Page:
Please use this identifier to cite or link to this item: http://hdl.handle.net/10397/26652
Title: The definition of alliancing in construction as a Wittgenstein family-resemblance concept
Authors: Yeung, JFY
Chan, APC 
Chan, DWM 
Keywords: Alliancing
Construction
Family-resemblance
Hard (contractual) and soft (relationship-based) elements
Wittgenstein
Issue Date: 2007
Publisher: Pergamon Press
Source: International journal of project management, 2007, v. 25, no. 3, p. 219-231 How to cite?
Journal: International journal of project management 
Abstract: There has been increasing interest in the concept of alliancing in construction stemming from the late 1990s. In spite of the fact that project partnering is a widely understood concept, the same is not true for alliancing. By using Nyström's similar approach to define construction partnering, this paper focuses on alliancing and family-resemblance and makes two contributions to the concept of alliancing in construction. The first one is to clearly distinguish amongst general prerequisites, hard (contractual) and soft (relationship-based) elements, and goals when discussing the concept. For the sake of thoroughly understanding what is specific about alliancing, the focus ought to be on the hard (contractual) and soft (relationship-based) elements, which are identified through a literature review. The second one is to make use of the German philosopher Ludwig Wittgenstein's idea of family-resemblance when defining the alliancing concept. His idea is that a complicated concept can be understood as a network of overlapping similarities. It is concluded, based on the literature review, that there are two necessary hard (contractual) elements - formal contract and real gain-share/pain-share arrangement, and three essential soft (relationship-based) elements, trust, long-term commitment, and cooperation and communication in construction alliancing, and that a number of different elements can be added to constitute a specific variant of alliancing. This provides an innovative and useful method to define the vague and versatile concept of alliancing in construction in a flexible and structured way. By doing so, industrial practitioners may find the alliancing sunflower model useful in the procurement phase of a building and construction project, particularly if needed, as a description of the concept and as a common starting point for discussions between a client and a contractor on how to procure a specific alliancing projects, thus avoiding any misinterpretations of what an alliancing project is.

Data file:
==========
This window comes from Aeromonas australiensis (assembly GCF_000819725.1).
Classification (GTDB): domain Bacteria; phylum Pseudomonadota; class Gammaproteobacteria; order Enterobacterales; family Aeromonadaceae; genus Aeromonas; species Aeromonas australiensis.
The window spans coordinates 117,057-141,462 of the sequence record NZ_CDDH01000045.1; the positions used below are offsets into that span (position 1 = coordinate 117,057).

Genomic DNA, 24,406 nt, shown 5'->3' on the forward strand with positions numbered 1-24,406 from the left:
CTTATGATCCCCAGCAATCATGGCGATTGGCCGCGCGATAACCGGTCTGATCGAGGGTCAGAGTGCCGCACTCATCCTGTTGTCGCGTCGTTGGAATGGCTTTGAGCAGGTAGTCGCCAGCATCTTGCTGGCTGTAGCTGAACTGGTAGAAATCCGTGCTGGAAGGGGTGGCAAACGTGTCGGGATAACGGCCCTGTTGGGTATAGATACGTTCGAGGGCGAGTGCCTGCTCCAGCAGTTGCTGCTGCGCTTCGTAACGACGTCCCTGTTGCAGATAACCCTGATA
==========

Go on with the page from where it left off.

URI: http://hdl.handle.net/10397/26652
ISSN: 0263-7863
EISSN: 1873-4634
DOI: 10.1016/j.ijproman.2006.10.003
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